which is using every effort to have a
reasonable interpretation put on the
It is pointed out that a big per
centage of the truck output of all
factories is sold in chassis form to
enable owners to have bodies for
special purposes designed and built
to fit special hauling requirements.
The Motor Truck Manufacturers'
Association, which Is understood to
be working Independently of the Na
tional Automobile Chamber o Com
merce, is organized as follows:
President, B. F. Gramm, Gramm
Bernstein Truck Company, Lima,
Ohio; first vice president, J. W.
Stephenson, Indiana Truck Corpora
tion, Marion, Ind.; second vice presi
dent, C. A. Tilt. "Diamond T," and
secretary-treasurer, M. Cook, Service
Truck Company, Wabash, Ind.
persisting in price-cutting will not
It would seem that, under these
conditions, it would be well for these
pompanies to get together and agree
On a price which will produce a fair I
profit. The trouble with some of I
these concerns Is that they are totally '
Ignorant of the expenses and costs of i
oolng business. What they should
do Is to figure out accurately what it
costs them to do business, allow a,
fair profit, and then stick to their i
prices. In no other way can they
hope to survive. I
It would also be well for truck J
dealers to familiarize themselves with
this field so that they will not ag
gravate the condition by selling
prospects that Intend operating over
routes already crowded.
LOCK YOUR CAR
LOCK YOUR SPARE TIRES
The Bell Will Meet Your Every
Requirement. The More Particular
You Are the More the Bell Appeals
Special model fitted with the famed Buda Motor,
$1,275 F. O. B. Factory. Regular model fitted with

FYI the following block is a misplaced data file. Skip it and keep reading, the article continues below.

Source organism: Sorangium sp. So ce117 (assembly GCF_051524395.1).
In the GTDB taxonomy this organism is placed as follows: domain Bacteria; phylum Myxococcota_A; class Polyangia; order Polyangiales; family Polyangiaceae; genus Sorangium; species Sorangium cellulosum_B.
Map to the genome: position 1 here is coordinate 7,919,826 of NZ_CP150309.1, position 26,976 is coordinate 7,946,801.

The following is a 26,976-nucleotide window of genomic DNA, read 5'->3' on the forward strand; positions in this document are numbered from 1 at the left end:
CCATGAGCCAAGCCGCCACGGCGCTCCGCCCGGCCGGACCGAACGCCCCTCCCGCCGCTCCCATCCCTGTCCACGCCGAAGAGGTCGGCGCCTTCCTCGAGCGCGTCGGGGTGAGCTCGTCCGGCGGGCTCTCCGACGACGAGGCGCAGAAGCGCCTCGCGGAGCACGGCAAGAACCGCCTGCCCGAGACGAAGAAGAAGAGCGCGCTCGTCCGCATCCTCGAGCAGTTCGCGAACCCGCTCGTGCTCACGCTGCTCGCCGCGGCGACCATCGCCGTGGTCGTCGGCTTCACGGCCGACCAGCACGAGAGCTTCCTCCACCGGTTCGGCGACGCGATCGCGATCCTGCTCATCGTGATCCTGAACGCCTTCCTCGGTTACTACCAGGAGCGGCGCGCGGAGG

G. B. & S. Motor, $1,150 F O. B. Factory,
S. B, WALSH. HALL'S GARAGE,
1418 E STREET N. W.
If You Desire a Dem'onstration Any l
Evening or Sunday Phone Lincoln 4841
PERFECTLY EQUIPPED SERVICE STATION. AT
you want it in a
You'll find our location a mighty convenient one
when you want something in a hurry, for we're right
in the heart of the business district. Right next to
the Masonic Temple on H street.
Both day and night we're open and ready to serve
your auto needs. Call us any hour of the day or
night. We're out to give you the quickest and best
of service on the road or in town.
of Goodrich, General, Gillette, Goodyear tires
and tubes, as well as other makes. All the newest
accessories and attachments at reasonable prices.
Gasoline, Oils and Grease.
H Street Auto Supply Co., Inc.
1217 H St. N. W. Phone M-3349
300,000 Maxwells; they
.. grow better as their
LIKE an artist who paints a picture, or a man
j in business, the Maxwell improves with each
Gradual, almost invisible to the man at the forge
or in the accounting office but certain as the rising
of the sun, there's an improvement well nigh daily.
There have been five years of making this
Maxwell better and better, and the basic design has
never changed once in that time.
At one time the Maxwell was known only as a
hill-climber. Again it gained attention through its
work in rough country. Then it earned a reputa
tion on economy. But gradually it became better
and better spoken of for its enduring, everlasting
That kind of reliability that doesn't burn your
pocketbook with repair bills, that knows no task too
difficult, that never complains of old age, that gives
you about as much trouble as a pair of shoes, that
travels on a very small gas appetite.
300,000 of them are in use throughout the world
In those sections of the world where few cars
make good, there you will find the Maxwell often
the dominating car.
The 300,000th Maxwell is the same basic car as
Maxwell No. 1. No changes in design but many
There's no doubt it's a better car today. Nearly
300,000 of one model has its obvious effects.
More miles fcr gallon
More miles on tires
H. B. Leary, Jr.
1 32 1 1 4th St. N. W. Main 4105